Tax-loss selling – building a better understanding


The potential advantages and considerations of this year-end technique.


This time of year marks a shift into holiday mode for many individuals and families, often embracing the joys and spirit of the season, whether that means traditional celebrations, get-togethers, travel or otherwise. At the other end of the spectrum (and understandably not as joyous to think about as the holidays), year-end also represents a very important time for tax planning. Among many investors, two of the biggest challenges related to tax are minimizing taxable gains and finding ways to effectively manage losses. It’s here where the technique of tax-loss selling may be advantageous on both accounts. At the highest level, tax-loss selling is a method of selling investment assets that have decreased in value to create a loss, which can then be used to offset capital gains in other areas. Despite its potential upsides, the overall concept of selling at a loss often generates feelings of uncertainty among many individuals because it demands a fundamental shift in mindset away from the age-old notion of “Buy low, sell high,” and it introduces change to the process in a way the investor may not have anticipated. Before ruling it out as an option, however, it’s worthwhile to understand if, when and how tax-loss selling may offer benefits as part of your overall tax-planning strategy.

How it works

When looking at the concept of investing, the basic process involves setting shorter- and longer-term goals, identifying risk tolerance and making decisions based on those factors to ultimately generate gains. Taking it one step further, a crucial part of the process also includes managing those gains and the related tax outcomes, because the reality is that taxes are a real consequence of investing. This in itself highlights the importance of integrating strategies to more effectively deal with the consequences, and that’s where techniques like tax-loss selling come into play. While this article addresses some specific considerations and aspects of tax-loss selling, it is just one of many options and approaches to take into account. For a complete overview of year-end tax planning, as well as more key details about this particular technique, please view “A tax perspective on year-end”.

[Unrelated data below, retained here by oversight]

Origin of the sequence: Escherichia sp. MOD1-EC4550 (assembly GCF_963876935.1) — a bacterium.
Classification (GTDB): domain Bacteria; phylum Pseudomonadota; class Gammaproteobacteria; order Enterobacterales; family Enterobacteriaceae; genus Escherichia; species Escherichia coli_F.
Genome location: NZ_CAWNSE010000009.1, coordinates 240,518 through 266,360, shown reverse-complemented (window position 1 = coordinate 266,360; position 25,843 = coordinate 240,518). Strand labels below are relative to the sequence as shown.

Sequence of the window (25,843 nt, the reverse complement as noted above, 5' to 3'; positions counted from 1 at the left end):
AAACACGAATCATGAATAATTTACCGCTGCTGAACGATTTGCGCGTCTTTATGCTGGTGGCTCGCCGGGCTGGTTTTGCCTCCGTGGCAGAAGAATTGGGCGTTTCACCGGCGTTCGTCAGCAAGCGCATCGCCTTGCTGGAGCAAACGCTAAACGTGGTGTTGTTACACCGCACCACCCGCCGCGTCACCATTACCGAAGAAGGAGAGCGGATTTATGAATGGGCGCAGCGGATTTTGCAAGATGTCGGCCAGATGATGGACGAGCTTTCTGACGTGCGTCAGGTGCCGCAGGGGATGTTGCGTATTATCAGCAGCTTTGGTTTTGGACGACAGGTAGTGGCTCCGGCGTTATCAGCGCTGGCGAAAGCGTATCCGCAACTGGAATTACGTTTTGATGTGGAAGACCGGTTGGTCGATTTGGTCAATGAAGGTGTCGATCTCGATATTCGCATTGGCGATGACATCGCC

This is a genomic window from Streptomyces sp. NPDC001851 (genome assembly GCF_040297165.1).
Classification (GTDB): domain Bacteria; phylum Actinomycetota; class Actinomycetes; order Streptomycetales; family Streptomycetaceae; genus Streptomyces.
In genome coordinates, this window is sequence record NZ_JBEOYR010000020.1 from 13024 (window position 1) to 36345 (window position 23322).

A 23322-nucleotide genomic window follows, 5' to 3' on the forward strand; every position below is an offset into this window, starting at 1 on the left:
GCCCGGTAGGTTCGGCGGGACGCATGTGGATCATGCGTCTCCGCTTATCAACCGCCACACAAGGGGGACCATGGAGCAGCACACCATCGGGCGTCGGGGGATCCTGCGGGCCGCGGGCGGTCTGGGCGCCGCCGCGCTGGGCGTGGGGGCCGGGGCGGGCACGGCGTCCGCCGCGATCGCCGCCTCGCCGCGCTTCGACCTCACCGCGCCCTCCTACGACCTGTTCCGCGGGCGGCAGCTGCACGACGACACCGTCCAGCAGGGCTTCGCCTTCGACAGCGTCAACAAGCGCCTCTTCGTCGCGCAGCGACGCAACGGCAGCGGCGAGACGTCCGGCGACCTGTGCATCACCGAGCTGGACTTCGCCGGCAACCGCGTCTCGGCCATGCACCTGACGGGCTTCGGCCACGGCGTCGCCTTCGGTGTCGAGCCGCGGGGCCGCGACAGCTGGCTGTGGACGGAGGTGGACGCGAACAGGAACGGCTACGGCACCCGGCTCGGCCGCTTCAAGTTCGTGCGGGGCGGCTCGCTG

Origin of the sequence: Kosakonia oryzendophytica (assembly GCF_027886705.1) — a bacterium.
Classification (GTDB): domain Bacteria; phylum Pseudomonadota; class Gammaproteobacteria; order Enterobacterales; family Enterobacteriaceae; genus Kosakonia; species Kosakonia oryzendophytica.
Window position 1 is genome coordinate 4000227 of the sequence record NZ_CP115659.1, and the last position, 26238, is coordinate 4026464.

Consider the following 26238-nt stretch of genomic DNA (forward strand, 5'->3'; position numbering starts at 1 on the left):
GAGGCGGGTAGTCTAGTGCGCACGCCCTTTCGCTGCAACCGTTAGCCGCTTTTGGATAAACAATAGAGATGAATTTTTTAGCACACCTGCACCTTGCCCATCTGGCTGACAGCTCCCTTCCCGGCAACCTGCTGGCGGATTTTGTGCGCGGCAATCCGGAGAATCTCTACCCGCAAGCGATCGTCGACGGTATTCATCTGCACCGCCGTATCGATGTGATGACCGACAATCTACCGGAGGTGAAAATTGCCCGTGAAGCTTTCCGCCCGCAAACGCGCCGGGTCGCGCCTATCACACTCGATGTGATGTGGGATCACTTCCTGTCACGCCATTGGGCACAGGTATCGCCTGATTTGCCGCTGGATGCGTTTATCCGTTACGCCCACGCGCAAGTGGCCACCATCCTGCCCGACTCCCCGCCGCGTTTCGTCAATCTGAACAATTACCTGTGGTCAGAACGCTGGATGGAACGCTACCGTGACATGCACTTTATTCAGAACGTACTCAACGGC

In Canada, the income inclusion rate for capital gains is 50 percent, which then gets taxed at an individual’s marginal tax rate. What that means is on a capital gain of $20,000, for example, $10,000 would become taxable income. If that investor was in a 35 percent tax bracket, the taxes owing on the gain would therefore be $3,500. With tax-loss selling, investors are able to sell non-registered assets and investments that have dropped in value (this strategy does not apply to assets held within registered investments such as RRSPs or TFSAs), generating a loss that can then help decrease their tax bill.

Considerations and limitations

There are a range of factors that need to be addressed before deciding to employ this strategy. If a specific non-registered asset or investment has decreased in value, one of the first things individuals and their wealth and investment advisors need to discuss is whether it still fits with their overall investment objectives and if its risk attributes remain within their tolerance level. In other words, overall investment values and goals should always take priority over potential tax advantages. If the shares are not likely to rebound soon, the tax advantage may be a worthwhile strategy to consider. The next questions that need to be asked are as follows:

  1. Do I have any crystallized (triggered or realized) gains that need to be offset this year? If so, these are the ones that the sale of a loss would offset first.
  2. Have I realized any capital gains in the last three years? This technique allows current-year unused losses to be applied back three years.
  3. Do I have unused losses from previous years? Since unused losses may be carried forward indefinitely, it may be more advantageous to use those before harvesting new losses.

Note: To ensure your specific circumstances have been properly evaluated in addressing these questions, it is important to consult with a professional tax advisor.